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DNSIND Working Group                                         D. Eastlake
INTERNET-DRAFT                                                       IBM
Expires October 1999
                                                              April 1999
draft-ietf-dnsind-indirect-key-00.txt


            Indirect KEY RRs in the Domain Name System (DNS)
            -------- --- --- -- --- ------ ---- ------ -----

                         Donald E. Eastlake 3rd



Status of This Document

   This draft, file name draft-ietf-dnsind-indirect-key-00.txt, is
   intended to be become a Proposed Standard RFC.  Distribution of this
   document is unlimited. Comments should be sent to the DNSSEC mailing
   list <dns-security@tis.com> or to the author.

   This document is an Internet-Draft and is in full conformance with
   all provisions of Section 10 of RFC2026.  Internet-Drafts are working
   documents of the Internet Engineering Task Force (IETF), its areas,
   and its working groups.  Note that other groups may also distribute
   working documents as Internet-Drafts.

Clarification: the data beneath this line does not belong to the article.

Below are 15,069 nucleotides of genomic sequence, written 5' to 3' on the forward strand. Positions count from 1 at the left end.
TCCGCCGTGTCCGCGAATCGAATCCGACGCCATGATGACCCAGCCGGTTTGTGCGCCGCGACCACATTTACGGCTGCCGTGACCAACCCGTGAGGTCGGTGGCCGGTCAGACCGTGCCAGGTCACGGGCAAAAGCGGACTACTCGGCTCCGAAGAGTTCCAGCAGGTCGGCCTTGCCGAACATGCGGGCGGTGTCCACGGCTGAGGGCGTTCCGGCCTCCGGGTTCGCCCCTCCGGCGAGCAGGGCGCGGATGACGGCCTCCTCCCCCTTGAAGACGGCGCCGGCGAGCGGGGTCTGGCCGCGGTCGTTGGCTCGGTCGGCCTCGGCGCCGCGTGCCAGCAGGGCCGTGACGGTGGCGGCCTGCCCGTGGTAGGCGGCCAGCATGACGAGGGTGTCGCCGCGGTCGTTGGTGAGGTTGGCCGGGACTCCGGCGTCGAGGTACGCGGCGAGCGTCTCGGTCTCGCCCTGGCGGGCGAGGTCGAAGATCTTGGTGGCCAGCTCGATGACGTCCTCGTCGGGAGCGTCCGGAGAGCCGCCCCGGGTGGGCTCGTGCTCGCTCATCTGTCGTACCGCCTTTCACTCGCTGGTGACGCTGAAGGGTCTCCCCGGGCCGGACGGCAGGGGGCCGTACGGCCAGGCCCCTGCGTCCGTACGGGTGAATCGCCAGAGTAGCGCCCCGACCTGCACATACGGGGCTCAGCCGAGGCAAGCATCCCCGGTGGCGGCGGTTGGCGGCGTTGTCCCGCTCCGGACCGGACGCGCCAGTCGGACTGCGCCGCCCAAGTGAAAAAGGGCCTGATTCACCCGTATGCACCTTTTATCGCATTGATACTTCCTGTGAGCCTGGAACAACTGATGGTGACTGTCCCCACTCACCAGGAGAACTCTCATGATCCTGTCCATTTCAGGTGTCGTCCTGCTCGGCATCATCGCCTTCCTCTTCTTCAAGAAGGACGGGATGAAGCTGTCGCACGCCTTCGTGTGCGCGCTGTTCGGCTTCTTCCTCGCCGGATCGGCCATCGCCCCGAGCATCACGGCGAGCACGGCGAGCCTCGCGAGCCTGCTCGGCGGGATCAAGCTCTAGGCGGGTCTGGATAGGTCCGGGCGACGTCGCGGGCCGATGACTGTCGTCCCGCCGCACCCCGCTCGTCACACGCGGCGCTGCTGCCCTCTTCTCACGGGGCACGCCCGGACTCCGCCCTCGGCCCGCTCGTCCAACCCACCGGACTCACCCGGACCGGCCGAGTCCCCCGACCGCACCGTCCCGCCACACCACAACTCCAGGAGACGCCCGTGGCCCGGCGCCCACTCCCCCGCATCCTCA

Internet-Drafts are draft documents valid for a maximum of six
   months.  Internet-Drafts may be updated, replaced, or obsoleted by
   other documents at any time.  It is not appropriate to use Internet-
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   ``working draft'' or ``work in progress.''

   The list of current Internet-Drafts can be accessed at
   http://www.ietf.org/ietf/1id-abstracts.txt

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Abstract

   [RFC 2535] defines a means for storing cryptographic public keys in
   the Domain Name System.  An additional code point is defined for the
   algorithm field of the KEY resource record (RR) to indicate that the
   key is not stored in the KEY RR but is pointed to by the KEY RR.
   Encodings to indicate different types of key and pointer formats are
   specified.

   [This draft is moved from the DNSSEC WG as part of that WG's merger
   into me DNSIND WG.  It would have been draft-ietf-dnssec-indirect-